Wednesday, December 31, 2008

Kelley Point expedition

columbia river, kelley point park

shell, kelley point park


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So here's a big batch of photos from Kelley Point Park, way up at the far northwest tip of the city, where the Willamette flows into the Columbia. The city describes the place like this:

New Englander Hall Jackson Kelley (1790-1874) was one of the most vocal advocates for Oregon in the first half of the 19th century. In 1828 he published Settlement on the Oregon River, and nine more pamphlets on a similar theme over the next 40 years. A bit deranged, he spent most of his life bitterly trying to win notice - and payment - for having sparked American interest in the Pacific Northwest.

Kelley visited Oregon briefly in 1834. During that time, Sellwood, Milwaukie, and Oregon City were all vying with Portland to be the main city at the north end of the Willamette. Among these was Kelley's unsuccessful attempt to establish a city at the confluence of the Willamette and Columbia Rivers. In 1926 this site was named Kelley Point.

Kelley Point Park was originally owned by the Port of Portland which covered the flood-prone peninsula with tons of river dredgings. The site that was once envisioned as a city is now a park on an isolated tip of land.

columbia river, kelley point park

You'd think that the spot where the city's two rivers join would be a central location, but it's really quite remote, or at least it feels that way. Apparently the closest residence is about four miles from here. Closer by, it's nothing but shipping terminals, steel mills, warehouses, protected wetlands, the old St. Johns Landfill, the mothballed Wapato jail, and, well, probably a lot of other stuff I don't know about because I'm hardly ever up that way.

shell, kelley point park

I've been out to Kelley Point a couple of times before, and it's been on my blog todo list for a while now, but it takes what seems like freakin' forever to get there. People don't often realize this, because on everyone's mental map of the city the Willamette is ruler-straight north-south, and the Columbia east-west, but Kelley Point is further north than downtown Vancouver, and about as far west as Washington Square. Seriously. Look carefully at a map and see for yourself.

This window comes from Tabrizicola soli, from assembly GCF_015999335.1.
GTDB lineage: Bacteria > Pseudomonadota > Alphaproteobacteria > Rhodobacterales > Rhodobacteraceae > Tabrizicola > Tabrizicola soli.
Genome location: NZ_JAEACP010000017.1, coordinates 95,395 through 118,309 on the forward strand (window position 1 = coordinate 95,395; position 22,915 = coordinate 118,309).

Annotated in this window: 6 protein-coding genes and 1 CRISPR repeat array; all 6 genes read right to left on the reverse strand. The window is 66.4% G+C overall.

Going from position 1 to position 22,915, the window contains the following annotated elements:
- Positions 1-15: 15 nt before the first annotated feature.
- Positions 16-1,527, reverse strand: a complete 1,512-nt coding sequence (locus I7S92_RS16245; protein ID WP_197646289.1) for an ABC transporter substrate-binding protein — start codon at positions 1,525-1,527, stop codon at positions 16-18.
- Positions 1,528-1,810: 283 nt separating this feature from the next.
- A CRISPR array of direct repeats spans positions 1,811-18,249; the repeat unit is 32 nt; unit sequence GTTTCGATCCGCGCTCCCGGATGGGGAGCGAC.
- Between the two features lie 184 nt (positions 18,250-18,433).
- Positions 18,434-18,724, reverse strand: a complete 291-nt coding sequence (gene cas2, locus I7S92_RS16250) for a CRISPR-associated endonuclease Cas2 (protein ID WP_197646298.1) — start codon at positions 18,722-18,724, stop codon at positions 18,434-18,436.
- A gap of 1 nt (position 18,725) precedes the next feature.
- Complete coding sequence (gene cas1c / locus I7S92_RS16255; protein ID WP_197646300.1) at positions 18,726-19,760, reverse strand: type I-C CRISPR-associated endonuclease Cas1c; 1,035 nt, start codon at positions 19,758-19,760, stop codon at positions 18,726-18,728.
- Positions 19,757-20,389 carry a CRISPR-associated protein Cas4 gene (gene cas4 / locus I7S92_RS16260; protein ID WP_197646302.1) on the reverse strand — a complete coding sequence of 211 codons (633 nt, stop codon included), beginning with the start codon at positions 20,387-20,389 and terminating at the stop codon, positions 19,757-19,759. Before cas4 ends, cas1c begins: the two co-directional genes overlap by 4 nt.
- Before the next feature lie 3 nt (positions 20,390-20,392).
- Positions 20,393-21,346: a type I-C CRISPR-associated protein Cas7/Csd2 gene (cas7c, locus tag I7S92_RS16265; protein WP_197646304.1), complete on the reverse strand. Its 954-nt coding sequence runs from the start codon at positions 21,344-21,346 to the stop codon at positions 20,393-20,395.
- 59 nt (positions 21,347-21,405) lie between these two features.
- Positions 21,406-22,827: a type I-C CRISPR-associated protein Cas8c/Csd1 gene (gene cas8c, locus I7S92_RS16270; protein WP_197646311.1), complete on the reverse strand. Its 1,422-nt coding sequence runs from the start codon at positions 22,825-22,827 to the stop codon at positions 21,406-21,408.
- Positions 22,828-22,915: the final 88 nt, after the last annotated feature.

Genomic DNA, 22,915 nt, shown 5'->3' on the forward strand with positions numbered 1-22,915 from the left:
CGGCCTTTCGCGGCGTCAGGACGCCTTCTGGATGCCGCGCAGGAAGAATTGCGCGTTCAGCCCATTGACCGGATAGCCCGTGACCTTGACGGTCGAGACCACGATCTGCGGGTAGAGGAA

heron, kelley point park

So it feels remote, and it doesn't help that the secluded parking lot has big signs warning you to lock your car and not leave anything valuable in it, like the signs you see out in the Gorge. The remoteness is both true and illusory. True, for obvious reasons. It's surrounded by water on three sides -- besides the two rivers, the park's southern border is the much-maligned Columbia Slough. Directly across the Columbia it's nothing but trees, with a few barges parked here and there for storage. Across the Willamette is rural Sauvie Island. There's even wildlife. When I was there, I saw a beaver swimming in the Columbia. I figured it was just a nutria until it saw me and slapped its tail to warn the others. There probably are others -- I later ran across a chunk of wood on the beach that had obviously been gnawed by beavers. I also saw a couple of great blue herons, not that they're terribly uncommon. One was standing in the Columbia Slough, unwisely looking for something to eat there. The only thing you're going to catch in the Columbia Slough is cooties. The beach on the Willamette side is littered with shells that look like clamshells. I don't know if they're freshwater mussels, or some sort of invasive species off one of the cargo ships, or what. And then there were a few animal tracks I didn't recognize. Not a dog, clearly. I kind of hope it's an otter, because I always hope for otters. But it's industrial North Portland, so it's probably just some kind of horribly mutated rat or something.